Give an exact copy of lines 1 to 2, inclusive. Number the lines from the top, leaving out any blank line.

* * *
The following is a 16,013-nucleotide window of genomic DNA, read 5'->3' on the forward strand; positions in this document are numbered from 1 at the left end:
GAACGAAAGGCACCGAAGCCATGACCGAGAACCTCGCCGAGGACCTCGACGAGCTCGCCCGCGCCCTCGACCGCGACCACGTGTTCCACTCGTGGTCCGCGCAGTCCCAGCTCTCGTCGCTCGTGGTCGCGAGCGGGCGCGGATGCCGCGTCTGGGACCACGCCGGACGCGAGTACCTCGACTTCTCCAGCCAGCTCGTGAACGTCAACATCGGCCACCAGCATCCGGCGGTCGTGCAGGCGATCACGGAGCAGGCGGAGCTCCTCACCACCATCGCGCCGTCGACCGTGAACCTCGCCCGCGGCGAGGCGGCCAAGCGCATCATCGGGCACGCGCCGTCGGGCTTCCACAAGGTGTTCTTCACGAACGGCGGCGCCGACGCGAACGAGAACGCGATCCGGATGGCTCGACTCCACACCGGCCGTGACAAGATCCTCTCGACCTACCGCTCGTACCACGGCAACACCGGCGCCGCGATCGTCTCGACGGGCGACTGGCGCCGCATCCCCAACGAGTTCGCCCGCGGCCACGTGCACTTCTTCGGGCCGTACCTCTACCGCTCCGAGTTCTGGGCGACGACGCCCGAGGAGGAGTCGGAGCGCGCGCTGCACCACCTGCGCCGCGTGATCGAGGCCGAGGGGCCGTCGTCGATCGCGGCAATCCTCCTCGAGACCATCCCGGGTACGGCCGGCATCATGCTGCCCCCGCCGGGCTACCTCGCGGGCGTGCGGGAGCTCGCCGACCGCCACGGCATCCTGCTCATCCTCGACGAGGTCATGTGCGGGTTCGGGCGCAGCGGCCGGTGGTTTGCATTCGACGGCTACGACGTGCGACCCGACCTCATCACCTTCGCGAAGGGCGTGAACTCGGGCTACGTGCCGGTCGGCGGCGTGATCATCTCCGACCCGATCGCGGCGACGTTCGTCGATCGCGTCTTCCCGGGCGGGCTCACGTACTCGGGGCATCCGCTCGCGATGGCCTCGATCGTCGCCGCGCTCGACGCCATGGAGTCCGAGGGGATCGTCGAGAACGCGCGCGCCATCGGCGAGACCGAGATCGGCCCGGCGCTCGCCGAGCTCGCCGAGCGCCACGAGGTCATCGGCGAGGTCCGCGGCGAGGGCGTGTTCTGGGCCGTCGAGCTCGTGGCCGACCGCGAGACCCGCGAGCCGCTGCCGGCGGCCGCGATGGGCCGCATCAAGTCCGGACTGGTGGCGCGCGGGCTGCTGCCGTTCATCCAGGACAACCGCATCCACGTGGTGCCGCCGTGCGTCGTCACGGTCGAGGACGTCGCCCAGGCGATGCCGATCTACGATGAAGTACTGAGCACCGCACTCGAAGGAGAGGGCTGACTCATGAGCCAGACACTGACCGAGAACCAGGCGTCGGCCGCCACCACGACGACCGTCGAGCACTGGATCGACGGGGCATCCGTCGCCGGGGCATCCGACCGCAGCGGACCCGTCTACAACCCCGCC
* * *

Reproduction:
The following is a 16,013-nucleotide window of genomic DNA, read 5'->3' on the forward strand; positions in this document are numbered from 1 at the left end:
GAACGAAAGGCACCGAAGCCATGACCGAGAACCTCGCCGAGGACCTCGACGAGCTCGCCCGCGCCCTCGACCGCGACCACGTGTTCCACTCGTGGTCCGCGCAGTCCCAGCTCTCGTCGCTCGTGGTCGCGAGCGGGCGCGGATGCCGCGTCTGGGACCACGCCGGACGCGAGTACCTCGACTTCTCCAGCCAGCTCGTGAACGTCAACATCGGCCACCAGCATCCGGCGGTCGTGCAGGCGATCACGGAGCAGGCGGAGCTCCTCACCACCATCGCGCCGTCGACCGTGAACCTCGCCCGCGGCGAGGCGGCCAAGCGCATCATCGGGCACGCGCCGTCGGGCTTCCACAAGGTGTTCTTCACGAACGGCGGCGCCGACGCGAACGAGAACGCGATCCGGATGGCTCGACTCCACACCGGCCGTGACAAGATCCTCTCGACCTACCGCTCGTACCACGGCAACACCGGCGCCGCGATCGTCTCGACGGGCGACTGGCGCCGCATCCCCAACGAGTTCGCCCGCGGCCACGTGCACTTCTTCGGGCCGTACCTCTACCGCTCCGAGTTCTGGGCGACGACGCCCGAGGAGGAGTCGGAGCGCGCGCTGCACCACCTGCGCCGCGTGATCGAGGCCGAGGGGCCGTCGTCGATCGCGGCAATCCTCCTCGAGACCATCCCGGGTACGGCCGGCATCATGCTGCCCCCGCCGGGCTACCTCGCGGGCGTGCGGGAGCTCGCCGACCGCCACGGCATCCTGCTCATCCTCGACGAGGTCATGTGCGGGTTCGGGCGCAGCGGCCGGTGGTTTGCATTCGACGGCTACGACGTGCGACCCGACCTCATCACCTTCGCGAAGGGCGTGAACTCGGGCTACGTGCCGGTCGGCGGCGTGATCATCTCCGACCCGATCGCGGCGACGTTCGTCGATCGCGTCTTCCCGGGCGGGCTCACGTACTCGGGGCATCCGCTCGCGATGGCCTCGATCGTCGCCGCGCTCGACGCCATGGAGTCCGAGGGGATCGTCGAGAACGCGCGCGCCATCGGCGAGACCGAGATCGGCCCGGCGCTCGCCGAGCTCGCCGAGCGCCACGAGGTCATCGGCGAGGTCCGCGGCGAGGGCGTGTTCTGGGCCGTCGAGCTCGTGGCCGACCGCGAGACCCGCGAGCCGCTGCCGGCGGCCGCGATGGGCCGCATCAAGTCCGGACTGGTGGCGCGCGGGCTGCTGCCGTTCATCCAGGACAACCGCATCCACGTGGTGCCGCCGTGCGTCGTCACGGTCGAGGACGTCGCCCAGGCGATGCCGATCTACGATGAAGTACTGAGCACCGCACTCGAAGGAGAGGGCTGACTCATGAGCCAGACACTGACCGAGAACCAGGCGTCGGCCGCCACCACGACGACCGTCGAGCACTGGATCGACGGGGCATCCGTCGCCGGGGCATCCGACCGCAGCGGACCCGTCTACAACCCCGCC